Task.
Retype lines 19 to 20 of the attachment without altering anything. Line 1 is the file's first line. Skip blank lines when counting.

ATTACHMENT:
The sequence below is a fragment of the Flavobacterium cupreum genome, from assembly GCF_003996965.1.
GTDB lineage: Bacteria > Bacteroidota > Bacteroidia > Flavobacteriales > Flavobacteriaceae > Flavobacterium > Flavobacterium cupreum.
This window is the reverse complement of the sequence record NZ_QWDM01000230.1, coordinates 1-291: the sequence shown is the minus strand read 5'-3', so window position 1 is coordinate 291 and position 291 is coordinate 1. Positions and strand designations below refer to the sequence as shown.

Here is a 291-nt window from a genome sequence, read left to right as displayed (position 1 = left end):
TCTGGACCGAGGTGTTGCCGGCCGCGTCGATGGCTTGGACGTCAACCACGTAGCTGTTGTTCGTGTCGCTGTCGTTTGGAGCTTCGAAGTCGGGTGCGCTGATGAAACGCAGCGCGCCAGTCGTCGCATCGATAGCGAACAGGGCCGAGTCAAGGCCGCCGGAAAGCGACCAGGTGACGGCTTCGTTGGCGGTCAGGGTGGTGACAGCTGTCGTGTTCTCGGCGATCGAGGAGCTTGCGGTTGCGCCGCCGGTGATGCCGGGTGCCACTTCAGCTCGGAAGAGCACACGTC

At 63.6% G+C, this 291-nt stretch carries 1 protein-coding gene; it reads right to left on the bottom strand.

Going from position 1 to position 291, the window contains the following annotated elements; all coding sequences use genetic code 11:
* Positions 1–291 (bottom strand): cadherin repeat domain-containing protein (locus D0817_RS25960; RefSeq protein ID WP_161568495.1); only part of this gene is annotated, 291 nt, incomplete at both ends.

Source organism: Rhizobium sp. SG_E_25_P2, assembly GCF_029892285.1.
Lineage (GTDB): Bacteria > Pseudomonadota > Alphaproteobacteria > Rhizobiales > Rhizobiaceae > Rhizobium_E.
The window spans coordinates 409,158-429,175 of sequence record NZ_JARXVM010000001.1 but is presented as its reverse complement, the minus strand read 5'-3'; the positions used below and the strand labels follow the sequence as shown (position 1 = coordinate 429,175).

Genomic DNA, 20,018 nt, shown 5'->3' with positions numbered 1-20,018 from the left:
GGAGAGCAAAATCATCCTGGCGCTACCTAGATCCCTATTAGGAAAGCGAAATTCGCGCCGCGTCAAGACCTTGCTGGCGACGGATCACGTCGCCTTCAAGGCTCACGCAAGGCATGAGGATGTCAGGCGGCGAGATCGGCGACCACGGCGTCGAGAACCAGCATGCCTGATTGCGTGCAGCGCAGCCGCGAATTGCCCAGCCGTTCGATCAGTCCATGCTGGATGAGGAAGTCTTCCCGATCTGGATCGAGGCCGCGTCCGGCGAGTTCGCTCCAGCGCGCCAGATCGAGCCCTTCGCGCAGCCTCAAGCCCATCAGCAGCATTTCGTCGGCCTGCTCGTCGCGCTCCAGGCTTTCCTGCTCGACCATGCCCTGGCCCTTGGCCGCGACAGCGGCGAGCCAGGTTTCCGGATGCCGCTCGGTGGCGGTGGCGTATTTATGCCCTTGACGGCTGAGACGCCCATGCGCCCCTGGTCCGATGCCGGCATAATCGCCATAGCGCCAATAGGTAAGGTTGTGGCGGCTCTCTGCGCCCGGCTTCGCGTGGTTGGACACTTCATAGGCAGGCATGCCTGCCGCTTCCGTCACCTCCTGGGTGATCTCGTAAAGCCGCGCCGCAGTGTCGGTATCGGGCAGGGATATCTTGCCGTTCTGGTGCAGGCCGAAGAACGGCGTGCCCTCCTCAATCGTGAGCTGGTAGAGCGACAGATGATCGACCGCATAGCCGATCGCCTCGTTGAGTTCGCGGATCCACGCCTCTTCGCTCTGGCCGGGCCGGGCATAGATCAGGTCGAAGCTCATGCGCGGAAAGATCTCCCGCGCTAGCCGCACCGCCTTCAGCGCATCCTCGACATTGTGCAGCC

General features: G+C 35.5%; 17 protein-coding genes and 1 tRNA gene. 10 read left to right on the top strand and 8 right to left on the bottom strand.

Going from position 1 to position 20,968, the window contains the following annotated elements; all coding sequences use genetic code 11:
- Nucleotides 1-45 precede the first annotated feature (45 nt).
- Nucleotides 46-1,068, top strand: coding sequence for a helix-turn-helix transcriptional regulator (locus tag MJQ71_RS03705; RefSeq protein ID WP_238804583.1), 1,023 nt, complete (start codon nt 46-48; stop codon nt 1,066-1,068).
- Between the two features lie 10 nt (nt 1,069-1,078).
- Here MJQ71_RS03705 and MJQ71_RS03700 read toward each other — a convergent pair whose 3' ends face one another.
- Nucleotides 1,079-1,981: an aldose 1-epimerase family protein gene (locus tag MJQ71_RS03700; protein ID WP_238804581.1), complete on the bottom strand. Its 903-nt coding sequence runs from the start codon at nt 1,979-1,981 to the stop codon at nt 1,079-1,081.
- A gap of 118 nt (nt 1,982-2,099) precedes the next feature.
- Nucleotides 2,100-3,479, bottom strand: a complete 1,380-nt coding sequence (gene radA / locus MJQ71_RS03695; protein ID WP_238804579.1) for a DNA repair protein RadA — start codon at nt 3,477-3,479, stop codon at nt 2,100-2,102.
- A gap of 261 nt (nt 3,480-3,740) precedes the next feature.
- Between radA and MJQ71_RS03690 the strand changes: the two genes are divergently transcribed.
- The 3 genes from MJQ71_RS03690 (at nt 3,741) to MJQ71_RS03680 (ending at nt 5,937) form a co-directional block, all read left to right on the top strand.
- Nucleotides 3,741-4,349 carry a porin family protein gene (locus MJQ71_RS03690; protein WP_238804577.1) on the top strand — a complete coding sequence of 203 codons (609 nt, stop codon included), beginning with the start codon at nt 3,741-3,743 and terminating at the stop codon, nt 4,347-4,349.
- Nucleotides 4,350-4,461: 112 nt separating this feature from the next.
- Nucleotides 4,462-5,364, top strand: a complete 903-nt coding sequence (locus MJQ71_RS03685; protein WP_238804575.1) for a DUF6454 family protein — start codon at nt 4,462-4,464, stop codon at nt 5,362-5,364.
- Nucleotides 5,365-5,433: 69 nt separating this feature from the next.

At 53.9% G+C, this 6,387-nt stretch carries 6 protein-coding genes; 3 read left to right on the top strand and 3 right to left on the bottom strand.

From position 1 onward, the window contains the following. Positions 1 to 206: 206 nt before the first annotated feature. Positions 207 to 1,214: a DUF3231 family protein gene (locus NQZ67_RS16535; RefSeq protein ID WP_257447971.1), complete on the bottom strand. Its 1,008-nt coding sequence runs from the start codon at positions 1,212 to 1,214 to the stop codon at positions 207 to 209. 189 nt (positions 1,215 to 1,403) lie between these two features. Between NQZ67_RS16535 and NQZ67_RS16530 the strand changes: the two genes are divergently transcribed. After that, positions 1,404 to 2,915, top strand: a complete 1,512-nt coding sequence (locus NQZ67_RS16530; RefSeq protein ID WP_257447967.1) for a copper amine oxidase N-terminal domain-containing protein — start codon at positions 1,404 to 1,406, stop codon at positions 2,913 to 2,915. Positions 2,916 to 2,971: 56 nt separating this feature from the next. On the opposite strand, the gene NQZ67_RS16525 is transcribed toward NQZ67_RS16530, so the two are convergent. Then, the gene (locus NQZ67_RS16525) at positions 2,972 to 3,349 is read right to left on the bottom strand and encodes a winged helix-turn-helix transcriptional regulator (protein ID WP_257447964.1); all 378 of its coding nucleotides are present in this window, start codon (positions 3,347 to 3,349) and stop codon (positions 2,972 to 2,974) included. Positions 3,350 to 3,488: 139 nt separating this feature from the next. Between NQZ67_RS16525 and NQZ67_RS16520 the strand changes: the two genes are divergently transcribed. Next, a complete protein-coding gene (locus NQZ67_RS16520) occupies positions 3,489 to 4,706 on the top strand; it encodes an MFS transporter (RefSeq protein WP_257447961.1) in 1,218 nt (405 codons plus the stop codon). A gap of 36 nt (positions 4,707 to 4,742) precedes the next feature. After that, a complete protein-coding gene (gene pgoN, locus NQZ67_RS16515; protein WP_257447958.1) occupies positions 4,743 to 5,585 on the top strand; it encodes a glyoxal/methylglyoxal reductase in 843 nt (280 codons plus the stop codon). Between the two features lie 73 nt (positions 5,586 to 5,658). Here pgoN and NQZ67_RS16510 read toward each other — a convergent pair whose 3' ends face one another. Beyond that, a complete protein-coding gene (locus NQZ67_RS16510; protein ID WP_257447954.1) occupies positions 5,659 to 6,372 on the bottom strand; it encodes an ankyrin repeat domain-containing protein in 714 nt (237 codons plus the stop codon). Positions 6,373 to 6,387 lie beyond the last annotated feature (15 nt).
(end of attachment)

- Here MJQ71_RS03705 and MJQ71_RS03700 read toward each other — a convergent pair whose 3' ends face one another.
- Nucleotides 1,079-1,981: an aldose 1-epimerase family protein gene (locus tag MJQ71_RS03700; protein ID WP_238804581.1), complete on the bottom strand. Its 903-nt coding sequence runs from the start codon at nt 1,979-1,981 to the stop codon at nt 1,079-1,081.